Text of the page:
Continue reading

Thomas Whitcombe [Public domain], via Wikimedia CommonsAsset forfeiture, by which the government seizes and takes title to property allegedly involved in criminal activity, has become a major revenue-generating activity for law enforcement agencies around the country. This has led to widespread criticism of the practice, since critics say that it often fails to protect property owners’ rights. A woman who was convicted of conspiracy to commit fraud and money laundering filed a lawsuit against the federal government in late 2015, claiming that law enforcement fraudulently enhanced the allegations against her in order to make a case for asset forfeiture. Scott v. United States, No. 1:15-cv-00173, pet. to vacate judgment (D. Wyo., Oct. 5, 2015). The court dismissed the suit on procedural grounds, finding it to be an improper collateral attack on the sentence. The case offers an interesting view of how people perceive the practice of asset forfeiture, and of the complexity of post-conviction motions in federal criminal cases.

Federal and state criminal statutes authorize forfeiture in criminal cases or in separate civil actions. See, e.g. 18 U.S.C. § 981 et seq., Tex. Code Crim. P. Art. 59.01 et seq. In many, possibly most, jurisdictions around the country, a court can grant prosecutors’ forfeiture claims even if no defendant is convicted of an actual crime. Property owners are not even entitled to notice of a forfeiture action in many cases, and forfeiture cases are often styled as the government “versus” a description of the asset.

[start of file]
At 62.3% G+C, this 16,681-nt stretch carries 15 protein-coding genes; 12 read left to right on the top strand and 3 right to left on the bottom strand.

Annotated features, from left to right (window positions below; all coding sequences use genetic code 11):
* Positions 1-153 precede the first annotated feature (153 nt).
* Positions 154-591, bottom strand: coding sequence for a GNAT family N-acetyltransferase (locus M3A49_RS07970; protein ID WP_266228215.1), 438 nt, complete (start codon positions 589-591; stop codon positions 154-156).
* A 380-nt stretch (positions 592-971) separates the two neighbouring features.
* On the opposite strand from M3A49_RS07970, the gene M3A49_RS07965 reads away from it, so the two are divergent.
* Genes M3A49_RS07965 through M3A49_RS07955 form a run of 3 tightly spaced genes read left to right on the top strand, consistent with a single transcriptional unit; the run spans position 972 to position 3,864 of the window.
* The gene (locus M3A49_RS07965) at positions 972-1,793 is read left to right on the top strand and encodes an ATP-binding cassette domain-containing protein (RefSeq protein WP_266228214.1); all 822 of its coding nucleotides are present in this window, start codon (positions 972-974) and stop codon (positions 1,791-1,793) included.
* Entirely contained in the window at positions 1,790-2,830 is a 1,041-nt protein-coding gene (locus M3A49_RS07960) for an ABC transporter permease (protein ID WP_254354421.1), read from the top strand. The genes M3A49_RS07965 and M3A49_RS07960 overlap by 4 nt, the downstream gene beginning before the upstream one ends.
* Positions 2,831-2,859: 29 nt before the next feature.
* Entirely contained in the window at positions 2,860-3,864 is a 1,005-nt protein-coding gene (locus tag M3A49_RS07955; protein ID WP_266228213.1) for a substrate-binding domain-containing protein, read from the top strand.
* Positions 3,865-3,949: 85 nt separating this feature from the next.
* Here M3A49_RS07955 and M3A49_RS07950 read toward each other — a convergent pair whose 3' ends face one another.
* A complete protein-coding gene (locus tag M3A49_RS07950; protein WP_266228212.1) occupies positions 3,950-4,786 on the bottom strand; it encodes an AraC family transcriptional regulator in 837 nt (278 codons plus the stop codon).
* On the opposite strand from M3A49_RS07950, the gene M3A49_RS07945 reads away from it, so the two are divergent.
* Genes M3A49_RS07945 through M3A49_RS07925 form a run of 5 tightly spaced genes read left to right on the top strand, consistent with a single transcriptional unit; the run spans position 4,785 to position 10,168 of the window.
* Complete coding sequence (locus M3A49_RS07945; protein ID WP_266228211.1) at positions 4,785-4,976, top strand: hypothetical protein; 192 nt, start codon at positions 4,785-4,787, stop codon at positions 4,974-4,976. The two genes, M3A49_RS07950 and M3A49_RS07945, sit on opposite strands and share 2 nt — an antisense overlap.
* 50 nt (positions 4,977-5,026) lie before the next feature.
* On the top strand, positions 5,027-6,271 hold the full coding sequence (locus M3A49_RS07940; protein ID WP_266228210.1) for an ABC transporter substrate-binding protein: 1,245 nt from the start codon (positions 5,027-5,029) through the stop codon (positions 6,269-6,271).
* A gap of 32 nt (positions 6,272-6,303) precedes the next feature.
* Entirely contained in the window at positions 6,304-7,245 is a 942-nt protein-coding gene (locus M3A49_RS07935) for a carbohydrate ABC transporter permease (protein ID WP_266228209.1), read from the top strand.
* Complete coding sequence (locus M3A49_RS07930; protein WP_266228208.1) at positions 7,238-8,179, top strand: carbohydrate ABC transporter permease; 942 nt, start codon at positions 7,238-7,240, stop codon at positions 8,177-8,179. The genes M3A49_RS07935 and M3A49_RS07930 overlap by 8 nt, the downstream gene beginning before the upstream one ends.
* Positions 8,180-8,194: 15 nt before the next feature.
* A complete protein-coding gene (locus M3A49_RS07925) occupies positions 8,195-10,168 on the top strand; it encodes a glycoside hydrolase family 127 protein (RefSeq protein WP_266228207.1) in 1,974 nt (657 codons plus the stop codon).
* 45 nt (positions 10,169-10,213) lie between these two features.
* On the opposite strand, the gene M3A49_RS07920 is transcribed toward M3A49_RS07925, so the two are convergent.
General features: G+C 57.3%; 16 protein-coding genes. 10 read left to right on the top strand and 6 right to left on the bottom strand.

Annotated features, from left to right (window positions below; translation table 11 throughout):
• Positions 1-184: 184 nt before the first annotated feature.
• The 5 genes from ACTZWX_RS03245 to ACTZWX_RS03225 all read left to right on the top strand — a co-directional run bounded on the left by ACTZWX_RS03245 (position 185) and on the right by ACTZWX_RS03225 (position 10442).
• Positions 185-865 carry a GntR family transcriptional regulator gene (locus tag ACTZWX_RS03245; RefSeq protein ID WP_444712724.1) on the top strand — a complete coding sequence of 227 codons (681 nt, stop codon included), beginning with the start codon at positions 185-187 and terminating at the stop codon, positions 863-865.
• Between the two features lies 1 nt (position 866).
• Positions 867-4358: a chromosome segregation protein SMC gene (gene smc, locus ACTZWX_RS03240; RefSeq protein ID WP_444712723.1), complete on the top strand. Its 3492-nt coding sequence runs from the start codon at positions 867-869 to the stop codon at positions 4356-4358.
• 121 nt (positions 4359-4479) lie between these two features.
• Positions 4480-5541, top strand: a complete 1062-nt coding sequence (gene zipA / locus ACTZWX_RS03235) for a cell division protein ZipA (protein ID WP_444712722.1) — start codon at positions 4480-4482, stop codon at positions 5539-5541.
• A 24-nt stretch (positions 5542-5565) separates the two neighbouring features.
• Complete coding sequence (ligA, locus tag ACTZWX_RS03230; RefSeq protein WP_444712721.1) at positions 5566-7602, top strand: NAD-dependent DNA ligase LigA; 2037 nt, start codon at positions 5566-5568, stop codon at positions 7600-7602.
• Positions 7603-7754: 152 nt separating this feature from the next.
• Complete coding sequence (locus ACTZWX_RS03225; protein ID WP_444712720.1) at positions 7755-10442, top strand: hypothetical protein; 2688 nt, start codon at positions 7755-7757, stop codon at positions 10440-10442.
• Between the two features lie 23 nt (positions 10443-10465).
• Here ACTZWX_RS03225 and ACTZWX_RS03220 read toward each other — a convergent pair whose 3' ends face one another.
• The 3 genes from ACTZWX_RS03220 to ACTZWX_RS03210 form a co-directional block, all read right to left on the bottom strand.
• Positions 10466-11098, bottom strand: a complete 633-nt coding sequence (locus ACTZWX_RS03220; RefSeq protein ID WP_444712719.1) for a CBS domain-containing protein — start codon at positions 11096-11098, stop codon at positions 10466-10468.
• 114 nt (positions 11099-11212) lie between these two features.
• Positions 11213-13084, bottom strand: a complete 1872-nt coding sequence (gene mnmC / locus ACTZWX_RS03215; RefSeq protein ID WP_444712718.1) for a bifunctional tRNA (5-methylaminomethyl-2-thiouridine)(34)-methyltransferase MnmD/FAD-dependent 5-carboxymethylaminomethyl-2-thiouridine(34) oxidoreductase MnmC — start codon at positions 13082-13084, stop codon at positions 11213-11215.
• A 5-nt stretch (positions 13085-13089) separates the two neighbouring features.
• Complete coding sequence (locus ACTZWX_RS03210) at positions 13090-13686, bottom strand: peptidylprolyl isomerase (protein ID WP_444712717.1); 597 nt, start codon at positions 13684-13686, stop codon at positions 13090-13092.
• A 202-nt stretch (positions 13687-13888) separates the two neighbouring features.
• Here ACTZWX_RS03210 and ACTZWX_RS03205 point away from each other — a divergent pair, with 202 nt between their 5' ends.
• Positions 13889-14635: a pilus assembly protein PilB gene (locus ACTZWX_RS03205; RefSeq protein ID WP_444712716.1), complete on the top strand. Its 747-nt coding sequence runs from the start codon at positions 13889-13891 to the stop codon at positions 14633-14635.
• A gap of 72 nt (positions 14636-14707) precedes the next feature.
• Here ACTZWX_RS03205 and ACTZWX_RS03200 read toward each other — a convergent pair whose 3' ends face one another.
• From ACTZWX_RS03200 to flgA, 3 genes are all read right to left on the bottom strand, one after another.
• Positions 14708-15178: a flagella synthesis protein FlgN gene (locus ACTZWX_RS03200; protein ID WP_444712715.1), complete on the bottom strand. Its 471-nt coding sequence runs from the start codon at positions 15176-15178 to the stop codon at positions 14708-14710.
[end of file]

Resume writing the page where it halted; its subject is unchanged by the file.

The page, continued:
The other notable aspect of the Scott case involves post-conviction challenges to a verdict or sentence. The law surrounding habeas corpus petitions is quite vast and complicated, but the current case specifically involves petitions filed within one year of the conviction, alleging that the sentence is unconstitutional or unlawful, that the sentencing court lacked jurisdiction to impose the sentence, that the sentence exceeds the legal maximum sentence, or that the sentence “is otherwise subject to collateral attack.” 18 U.S.C. § 2255. Before filing a “second or successive” petition under § 2255, a petitioner must request certification from an appellate court that the petition involves new evidence or a new constitutional rule made retroactive by the U.S. Supreme Court. 28 U.S.C. §§ 2255(h), 2244(b)(3).